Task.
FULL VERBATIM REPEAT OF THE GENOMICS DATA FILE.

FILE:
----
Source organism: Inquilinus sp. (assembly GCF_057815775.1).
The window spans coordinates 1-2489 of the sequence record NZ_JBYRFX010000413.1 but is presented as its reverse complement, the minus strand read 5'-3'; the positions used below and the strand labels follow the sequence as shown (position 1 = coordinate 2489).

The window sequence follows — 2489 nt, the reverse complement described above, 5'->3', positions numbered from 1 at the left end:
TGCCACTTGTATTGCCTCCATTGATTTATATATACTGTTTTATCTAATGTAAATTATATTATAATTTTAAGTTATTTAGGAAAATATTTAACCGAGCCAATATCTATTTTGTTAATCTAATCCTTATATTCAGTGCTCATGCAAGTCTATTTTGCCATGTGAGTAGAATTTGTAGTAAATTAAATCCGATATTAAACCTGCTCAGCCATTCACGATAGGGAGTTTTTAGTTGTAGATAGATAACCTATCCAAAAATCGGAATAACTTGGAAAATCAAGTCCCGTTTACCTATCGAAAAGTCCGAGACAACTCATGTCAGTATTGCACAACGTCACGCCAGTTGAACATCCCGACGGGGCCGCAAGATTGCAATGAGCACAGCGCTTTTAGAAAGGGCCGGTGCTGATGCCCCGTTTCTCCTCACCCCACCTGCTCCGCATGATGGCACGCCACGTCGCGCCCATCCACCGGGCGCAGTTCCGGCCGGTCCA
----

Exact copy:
Source organism: Inquilinus sp. (assembly GCF_057815775.1).
The window spans coordinates 1-2489 of the sequence record NZ_JBYRFX010000413.1 but is presented as its reverse complement, the minus strand read 5'-3'; the positions used below and the strand labels follow the sequence as shown (position 1 = coordinate 2489).

The window sequence follows — 2489 nt, the reverse complement described above, 5'->3', positions numbered from 1 at the left end:
TGCCACTTGTATTGCCTCCATTGATTTATATATACTGTTTTATCTAATGTAAATTATATTATAATTTTAAGTTATTTAGGAAAATATTTAACCGAGCCAATATCTATTTTGTTAATCTAATCCTTATATTCAGTGCTCATGCAAGTCTATTTTGCCATGTGAGTAGAATTTGTAGTAAATTAAATCCGATATTAAACCTGCTCAGCCATTCACGATAGGGAGTTTTTAGTTGTAGATAGATAACCTATCCAAAAATCGGAATAACTTGGAAAATCAAGTCCCGTTTACCTATCGAAAAGTCCGAGACAACTCATGTCAGTATTGCACAACGTCACGCCAGTTGAACATCCCGACGGGGCCGCAAGATTGCAATGAGCACAGCGCTTTTAGAAAGGGCCGGTGCTGATGCCCCGTTTCTCCTCACCCCACCTGCTCCGCATGATGGCACGCCACGTCGCGCCCATCCACCGGGCGCAGTTCCGGCCGGTCCA